Serve with gravy and bread sauce.

Use the cooked carcass for stock.

Darina Allen Roast BeefRoast Fillet of Beef with Béarnaise Sauce

Serves 8 – 10

1 whole fillet of well hung dried aged beef 2.6kg (6lb) approximately
a few cloves garlic
pork caul fat (if available)
sea salt and freshly cracked pepper
extra virgin olive oil

Béarnaise Sauce (see recipe)

Trim away the chain if it is still attached, use the meat for Beef Stroganoff. Double over the meat at the tapered end and tie the fillet securely with fine butcher’s cotton twine.

Alternatively ask your butcher to do the ‘butchering’ for you.

Rub the fillet all over with a cut clove of garlic, season well with lots of freshly ground pepper and wrap loosely in caul fat if available. Season well with sea salt. 

Preheat the oven to 230°C/450°F/Gas Mark 8.

Alternatively, rub the fillet all over with the cut clove of garlic as before, season well on all sides with salt and freshly cracked pepper and drizzle with extra virgin olive oil. Heat a cast iron pan grill to very hot. Sear the beef until nicely browned on all sides. Transfer it to a roasting tin and tuck a couple of sprigs of thyme underneath. 

Roast for 25-30 minutes. If you have a meat thermometer, the internal temperature should read 50°C/125°F for rare or 75°C/167°F for well done. Alternatively the meat should feel springy to the touch and the juice should be a pale pink when the meat is pierced with a skewer. Remove from the oven to a carving dish.

Cover and allow to rest for 15-20 minutes by which time the juices will have redistributed themselves and the beef will be uniformly medium rare.

Serve cut in 5mm (1/4 inch) and serve with Béarnaise sauce.

Béarnaise Sauce

The consistency of Béarnaise sauce should be considerably thicker than that of Hollandaise or beurre blanc, both of which ought to be a light coating consistency. If you do not have tarragon vinegar to hand, use a wine vinegar and add some extra chopped fresh French tarragon.

Serves 8–10

4 tablespoons (5 American tablespoons) tarragon vinegar
4 tablespoons (5 American tablespoons) dry white wine
2 teaspoons finely chopped shallots
pinch of freshly ground pepper
2 organic egg yolks
110g (4oz/1 stick) butter
1 tablespoon (1 American tablespoon + 1 teaspoon) freshly chopped French tarragon leaves

Boil the first 4 ingredients together in a low, heavy-bottomed, stainless-steel saucepan until completely reduced and the pan is almost dry but not browned. Add 1 tablespoon (1 American tablespoon + 1 teaspoon) of cold water immediately. Pull the pan off the heat and leave to cool for 1 or 2 minutes.

Using a coil whisk, whisk in the egg yolks and add the butter bit by bit over a very low heat, whisking all the time. As soon as one piece melts, add the next piece; it will gradually thicken. If it shows signs of becoming too thick or slightly scrambling, remove from the heat immediately and add a little cold water. Do not leave the pan or stop whisking until the sauce is made. Finally, add 1 tablespoon (1 American tablespoon + 1 teaspoon) of freshly chopped French tarragon and taste for seasoning.

If the sauce is slow to thicken, it may be because you are excessively cautious and the heat is too low. Increase the heat slightly and continue to whisk until all the butter is added and the sauce is a thick coating consistency. It is important to remember, however, that if you are making Béarnaise sauce in a saucepan directly over the heat, it should be possible to put your hand on the side of the saucepan at any stage. If the saucepan feels too hot for your hand it is also too hot for the sauce!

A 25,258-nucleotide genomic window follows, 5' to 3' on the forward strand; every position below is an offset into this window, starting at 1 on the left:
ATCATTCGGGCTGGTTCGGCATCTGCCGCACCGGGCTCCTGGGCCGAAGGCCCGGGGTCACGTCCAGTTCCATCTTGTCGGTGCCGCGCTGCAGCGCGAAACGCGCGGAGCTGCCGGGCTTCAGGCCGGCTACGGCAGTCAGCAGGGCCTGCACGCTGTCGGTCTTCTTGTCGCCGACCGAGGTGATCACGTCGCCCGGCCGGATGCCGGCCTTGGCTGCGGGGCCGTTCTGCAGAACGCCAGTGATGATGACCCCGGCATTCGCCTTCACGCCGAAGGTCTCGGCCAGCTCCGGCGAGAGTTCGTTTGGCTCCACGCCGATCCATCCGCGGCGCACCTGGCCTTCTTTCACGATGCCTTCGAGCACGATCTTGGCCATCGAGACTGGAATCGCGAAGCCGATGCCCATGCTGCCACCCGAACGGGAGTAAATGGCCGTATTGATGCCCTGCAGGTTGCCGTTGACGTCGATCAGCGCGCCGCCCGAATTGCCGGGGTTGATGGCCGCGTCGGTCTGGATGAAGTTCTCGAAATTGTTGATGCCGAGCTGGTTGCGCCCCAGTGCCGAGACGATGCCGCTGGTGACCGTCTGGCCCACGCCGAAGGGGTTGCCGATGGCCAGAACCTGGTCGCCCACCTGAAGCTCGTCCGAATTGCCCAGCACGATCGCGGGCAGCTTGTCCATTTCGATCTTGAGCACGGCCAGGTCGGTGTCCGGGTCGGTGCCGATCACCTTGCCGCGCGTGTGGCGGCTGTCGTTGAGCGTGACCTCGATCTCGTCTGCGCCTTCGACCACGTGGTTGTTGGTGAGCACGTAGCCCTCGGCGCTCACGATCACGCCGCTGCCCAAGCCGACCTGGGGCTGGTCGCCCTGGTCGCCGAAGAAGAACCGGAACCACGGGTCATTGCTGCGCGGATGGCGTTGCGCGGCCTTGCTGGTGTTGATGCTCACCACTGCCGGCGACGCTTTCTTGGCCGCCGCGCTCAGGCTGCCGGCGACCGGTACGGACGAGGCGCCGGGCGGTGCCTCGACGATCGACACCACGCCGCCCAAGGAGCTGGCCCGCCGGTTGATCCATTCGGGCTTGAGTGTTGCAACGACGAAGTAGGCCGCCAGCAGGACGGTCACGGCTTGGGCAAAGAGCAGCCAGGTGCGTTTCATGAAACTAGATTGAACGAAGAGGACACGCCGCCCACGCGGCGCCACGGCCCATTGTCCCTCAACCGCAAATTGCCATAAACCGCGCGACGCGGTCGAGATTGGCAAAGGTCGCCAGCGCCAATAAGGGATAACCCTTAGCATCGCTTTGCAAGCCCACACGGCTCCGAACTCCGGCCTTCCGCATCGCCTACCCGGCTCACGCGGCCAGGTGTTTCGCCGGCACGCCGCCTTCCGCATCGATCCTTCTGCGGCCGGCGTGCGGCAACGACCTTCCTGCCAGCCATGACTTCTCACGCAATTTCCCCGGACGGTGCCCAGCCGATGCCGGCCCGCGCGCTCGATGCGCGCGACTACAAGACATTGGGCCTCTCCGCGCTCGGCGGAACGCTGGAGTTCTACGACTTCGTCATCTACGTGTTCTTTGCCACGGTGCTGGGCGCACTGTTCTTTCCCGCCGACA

Another good tip if you are making Béarnaise sauce for the first time is to keep a bowl of cold water close by so that you can plunge the bottom of the saucepan into it if it becomes too hot.

Keep the sauce warm in a Pyrex bowl over hot but not simmering water or in a Thermos flask until you want to serve it.

Pork Belly with Green and Black Olive Tapenade

Inspired by a dish I ate at Amisfield Winery near Queenstown on the South Island of New Zealand.

Serves 6 – 8

1 x 2.2kg (5lb) pork belly with crackling
Rocket leaves
Green and Black Olive Tapenade (see recipe)
flakes of Sea salt
extra virgin olive oil

Score the pork at 5mm (1/4 inch) intervals. Sprinkle both the rind and flesh side with salt and allow to season for 2 – 3 hours. Wash and dry well. Preheat the oven to 180°C/350ºF/Gas Mark 4.

Put the pork, skin side up on a chopping board, season with Maldon sea salt and cracked black pepper. Pour 1cm (1/2 inch) water into a roasting tin and roast the joint on a wire rack in the roasting tin. Allow 25-28 minutes per 450g (1lb). Baste with the rendered pork fat every now and then.

Meanwhile make the Green and Black Tapenade (see recipe).

To Serve

Cut the pork into 5cm (2 inch) squares – allow 3 pieces per person. Drizzle a little chunky tapenade over and around the pork. Sprinkle with some flakes of Sea salt and drizzle with extra virgin olive oil.

Black and Green Olive Tapenade

75g (3ozs) green olives, after stoning
75g (3ozs) black olives, after stoning
2 large cloves garlic, peeled and finely chopped
2 anchovies (Ortiz), mashed
4 tablespoons (5 American tablespoons) extra virgin olive oil

Roughly chop the olives, add the finely chopped garlic, mashed anchovies and extra virgin olive oil. Mix and taste.


 '30 Years at Ballymaloe' - Bord Gáis Avonmore Cookbook of the Year 2013

Good Food Ireland Cookery School of the Year 2012/2013


Ballymaloe Cookery SchoolOnce again, the Ballymaloe Cookery School in East Cork has a great programme of cookery courses for all interests and abilities running throughout 2016. Ranging from a relaxing visit to sit in on an afternoon cookery demonstration to a week long ‘Intensive Introductory Course’.

Sitting in the middle of a 100 acre organic farm the Ballymaloe Cookery School provides its students not only with a life skill learnt under the expert tutelage of their very capable teachers but also a place to relax and unwind from the stresses and strains of normal everyday life. The cottage accommodation available onsite for residential courses consists of a collection of delightful converted outbuildings which have been transformed over the years by the Allens, and other accommodation is available locally for the short courses.